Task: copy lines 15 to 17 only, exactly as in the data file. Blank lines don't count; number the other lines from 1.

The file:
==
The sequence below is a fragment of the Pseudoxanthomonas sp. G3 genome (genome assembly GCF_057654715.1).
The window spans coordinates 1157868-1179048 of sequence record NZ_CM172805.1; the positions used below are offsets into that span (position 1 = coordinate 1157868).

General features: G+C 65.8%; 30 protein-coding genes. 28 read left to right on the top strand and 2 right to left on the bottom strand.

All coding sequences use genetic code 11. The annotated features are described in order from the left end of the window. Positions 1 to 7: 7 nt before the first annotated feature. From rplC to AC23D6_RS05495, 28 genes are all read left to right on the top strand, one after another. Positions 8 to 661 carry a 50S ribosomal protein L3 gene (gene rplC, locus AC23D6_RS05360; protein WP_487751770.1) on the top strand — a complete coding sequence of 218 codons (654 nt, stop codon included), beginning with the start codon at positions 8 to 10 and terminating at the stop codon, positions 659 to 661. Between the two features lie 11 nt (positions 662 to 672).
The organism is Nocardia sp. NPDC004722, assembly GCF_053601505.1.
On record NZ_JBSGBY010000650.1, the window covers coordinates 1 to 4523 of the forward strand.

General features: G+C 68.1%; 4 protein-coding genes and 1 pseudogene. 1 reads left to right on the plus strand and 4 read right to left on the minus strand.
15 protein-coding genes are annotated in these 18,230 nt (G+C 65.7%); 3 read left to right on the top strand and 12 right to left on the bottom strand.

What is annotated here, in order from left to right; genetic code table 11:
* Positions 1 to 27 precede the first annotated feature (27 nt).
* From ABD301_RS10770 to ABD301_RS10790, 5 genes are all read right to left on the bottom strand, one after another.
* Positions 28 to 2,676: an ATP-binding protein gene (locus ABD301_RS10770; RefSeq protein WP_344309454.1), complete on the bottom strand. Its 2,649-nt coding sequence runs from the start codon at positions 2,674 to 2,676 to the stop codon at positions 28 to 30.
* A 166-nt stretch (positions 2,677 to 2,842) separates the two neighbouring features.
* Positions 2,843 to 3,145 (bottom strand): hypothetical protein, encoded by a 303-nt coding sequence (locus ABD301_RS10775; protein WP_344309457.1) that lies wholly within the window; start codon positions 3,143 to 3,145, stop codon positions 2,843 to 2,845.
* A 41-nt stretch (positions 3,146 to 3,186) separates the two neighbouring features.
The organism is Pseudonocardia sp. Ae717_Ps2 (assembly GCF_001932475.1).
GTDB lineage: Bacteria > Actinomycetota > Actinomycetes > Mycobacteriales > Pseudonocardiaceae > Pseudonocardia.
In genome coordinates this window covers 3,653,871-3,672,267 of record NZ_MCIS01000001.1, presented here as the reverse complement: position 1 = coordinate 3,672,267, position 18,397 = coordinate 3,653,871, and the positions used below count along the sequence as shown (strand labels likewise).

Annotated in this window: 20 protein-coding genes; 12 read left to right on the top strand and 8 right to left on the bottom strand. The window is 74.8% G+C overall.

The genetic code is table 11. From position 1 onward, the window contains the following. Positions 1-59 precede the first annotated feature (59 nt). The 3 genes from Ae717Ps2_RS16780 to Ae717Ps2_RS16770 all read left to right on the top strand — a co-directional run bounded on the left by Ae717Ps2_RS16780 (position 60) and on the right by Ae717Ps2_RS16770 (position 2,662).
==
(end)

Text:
* A 41-nt stretch (positions 3,146 to 3,186) separates the two neighbouring features.
The organism is Pseudonocardia sp. Ae717_Ps2 (assembly GCF_001932475.1).
GTDB lineage: Bacteria > Actinomycetota > Actinomycetes > Mycobacteriales > Pseudonocardiaceae > Pseudonocardia.